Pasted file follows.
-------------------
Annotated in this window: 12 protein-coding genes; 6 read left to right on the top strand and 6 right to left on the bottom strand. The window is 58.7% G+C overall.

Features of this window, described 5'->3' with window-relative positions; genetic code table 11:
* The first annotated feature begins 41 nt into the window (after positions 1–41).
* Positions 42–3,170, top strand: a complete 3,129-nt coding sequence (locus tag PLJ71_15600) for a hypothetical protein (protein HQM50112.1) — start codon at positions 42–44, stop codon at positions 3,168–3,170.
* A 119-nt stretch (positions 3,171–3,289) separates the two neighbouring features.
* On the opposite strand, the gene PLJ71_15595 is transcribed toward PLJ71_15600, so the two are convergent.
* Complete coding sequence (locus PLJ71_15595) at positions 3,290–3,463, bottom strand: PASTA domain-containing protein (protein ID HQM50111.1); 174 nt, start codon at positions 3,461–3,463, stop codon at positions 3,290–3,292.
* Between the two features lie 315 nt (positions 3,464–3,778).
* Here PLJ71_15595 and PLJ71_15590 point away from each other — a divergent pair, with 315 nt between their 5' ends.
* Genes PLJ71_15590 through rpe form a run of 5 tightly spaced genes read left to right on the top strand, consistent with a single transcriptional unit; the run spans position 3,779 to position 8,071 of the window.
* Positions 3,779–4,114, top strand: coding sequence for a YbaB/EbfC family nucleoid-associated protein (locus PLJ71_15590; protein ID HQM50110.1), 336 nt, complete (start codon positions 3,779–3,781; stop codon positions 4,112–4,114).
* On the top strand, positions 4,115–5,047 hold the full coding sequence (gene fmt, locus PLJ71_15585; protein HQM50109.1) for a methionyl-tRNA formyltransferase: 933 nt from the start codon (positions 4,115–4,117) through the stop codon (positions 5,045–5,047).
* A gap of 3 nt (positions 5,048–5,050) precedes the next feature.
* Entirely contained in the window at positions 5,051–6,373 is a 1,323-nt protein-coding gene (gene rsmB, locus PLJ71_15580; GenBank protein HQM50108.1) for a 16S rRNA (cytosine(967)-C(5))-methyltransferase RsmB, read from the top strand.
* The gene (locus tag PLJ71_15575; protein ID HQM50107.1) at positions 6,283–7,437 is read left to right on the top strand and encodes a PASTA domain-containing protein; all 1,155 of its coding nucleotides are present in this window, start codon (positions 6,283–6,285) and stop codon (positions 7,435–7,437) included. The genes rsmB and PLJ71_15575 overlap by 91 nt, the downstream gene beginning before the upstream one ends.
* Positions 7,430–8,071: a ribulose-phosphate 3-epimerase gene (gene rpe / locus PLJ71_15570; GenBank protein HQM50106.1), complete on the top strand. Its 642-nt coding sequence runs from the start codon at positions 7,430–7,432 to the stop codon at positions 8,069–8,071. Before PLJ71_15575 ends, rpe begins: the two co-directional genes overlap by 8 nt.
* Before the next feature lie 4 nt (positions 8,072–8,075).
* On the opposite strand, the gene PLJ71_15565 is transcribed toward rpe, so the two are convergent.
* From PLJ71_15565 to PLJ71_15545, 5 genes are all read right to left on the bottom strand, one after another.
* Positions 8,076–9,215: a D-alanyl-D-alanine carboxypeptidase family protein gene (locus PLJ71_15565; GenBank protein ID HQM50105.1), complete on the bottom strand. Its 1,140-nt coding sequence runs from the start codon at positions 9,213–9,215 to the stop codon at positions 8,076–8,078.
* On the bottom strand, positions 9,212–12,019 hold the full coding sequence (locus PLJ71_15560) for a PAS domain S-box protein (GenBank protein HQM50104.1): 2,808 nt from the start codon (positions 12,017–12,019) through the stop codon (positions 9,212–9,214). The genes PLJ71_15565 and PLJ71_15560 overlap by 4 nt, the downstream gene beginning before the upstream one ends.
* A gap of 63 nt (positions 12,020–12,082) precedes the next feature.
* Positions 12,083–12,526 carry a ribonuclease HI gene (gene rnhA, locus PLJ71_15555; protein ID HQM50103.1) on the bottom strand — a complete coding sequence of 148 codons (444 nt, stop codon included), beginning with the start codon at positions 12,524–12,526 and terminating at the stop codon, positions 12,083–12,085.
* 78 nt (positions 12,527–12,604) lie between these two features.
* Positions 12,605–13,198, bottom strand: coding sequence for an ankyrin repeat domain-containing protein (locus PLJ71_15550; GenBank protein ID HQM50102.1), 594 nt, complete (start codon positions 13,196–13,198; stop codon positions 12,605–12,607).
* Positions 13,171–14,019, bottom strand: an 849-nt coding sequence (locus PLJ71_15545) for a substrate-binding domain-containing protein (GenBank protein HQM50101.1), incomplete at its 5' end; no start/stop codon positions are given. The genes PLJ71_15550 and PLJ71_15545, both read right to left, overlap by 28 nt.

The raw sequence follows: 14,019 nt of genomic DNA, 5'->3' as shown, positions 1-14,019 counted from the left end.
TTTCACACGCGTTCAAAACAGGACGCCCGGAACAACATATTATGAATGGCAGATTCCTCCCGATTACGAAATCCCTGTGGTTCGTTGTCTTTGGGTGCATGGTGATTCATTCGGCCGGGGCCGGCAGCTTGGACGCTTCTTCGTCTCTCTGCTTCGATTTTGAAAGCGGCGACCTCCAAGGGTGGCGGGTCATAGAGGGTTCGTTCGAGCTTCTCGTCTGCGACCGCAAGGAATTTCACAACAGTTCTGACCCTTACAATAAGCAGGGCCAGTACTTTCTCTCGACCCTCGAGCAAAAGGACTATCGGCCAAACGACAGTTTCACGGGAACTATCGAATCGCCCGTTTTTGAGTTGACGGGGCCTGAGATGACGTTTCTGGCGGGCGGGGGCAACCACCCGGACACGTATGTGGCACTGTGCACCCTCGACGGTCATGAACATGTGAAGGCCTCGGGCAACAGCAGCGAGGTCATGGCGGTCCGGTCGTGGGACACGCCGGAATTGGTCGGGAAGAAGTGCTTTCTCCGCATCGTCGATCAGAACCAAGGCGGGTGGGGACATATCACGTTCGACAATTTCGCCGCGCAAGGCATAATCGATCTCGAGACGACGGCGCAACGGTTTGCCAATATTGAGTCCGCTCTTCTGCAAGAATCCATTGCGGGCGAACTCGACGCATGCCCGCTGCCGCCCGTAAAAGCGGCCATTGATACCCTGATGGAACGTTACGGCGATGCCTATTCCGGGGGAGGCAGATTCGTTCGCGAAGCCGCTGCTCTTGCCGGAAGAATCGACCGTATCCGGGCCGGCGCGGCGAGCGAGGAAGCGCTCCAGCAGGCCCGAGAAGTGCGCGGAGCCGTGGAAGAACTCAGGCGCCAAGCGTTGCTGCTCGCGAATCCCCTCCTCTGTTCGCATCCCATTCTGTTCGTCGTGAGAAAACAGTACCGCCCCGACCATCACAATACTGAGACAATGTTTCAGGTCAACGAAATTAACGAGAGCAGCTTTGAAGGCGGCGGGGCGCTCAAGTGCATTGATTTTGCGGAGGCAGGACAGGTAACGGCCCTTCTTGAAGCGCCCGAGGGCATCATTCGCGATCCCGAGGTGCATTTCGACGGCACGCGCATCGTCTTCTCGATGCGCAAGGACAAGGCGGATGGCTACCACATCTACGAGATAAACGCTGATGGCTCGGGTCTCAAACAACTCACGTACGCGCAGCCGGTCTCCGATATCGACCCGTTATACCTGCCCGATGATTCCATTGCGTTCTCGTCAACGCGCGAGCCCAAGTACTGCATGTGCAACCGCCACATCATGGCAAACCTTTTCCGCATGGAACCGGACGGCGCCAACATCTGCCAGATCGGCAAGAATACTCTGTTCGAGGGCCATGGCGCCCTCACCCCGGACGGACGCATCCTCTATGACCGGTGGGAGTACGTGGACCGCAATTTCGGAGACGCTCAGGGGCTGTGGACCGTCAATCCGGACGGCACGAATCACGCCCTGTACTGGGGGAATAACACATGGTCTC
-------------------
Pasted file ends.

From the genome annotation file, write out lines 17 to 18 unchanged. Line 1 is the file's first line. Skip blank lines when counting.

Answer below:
* Before the next feature lie 4 nt (positions 8,072–8,075).
* On the opposite strand, the gene PLJ71_15565 is transcribed toward rpe, so the two are convergent.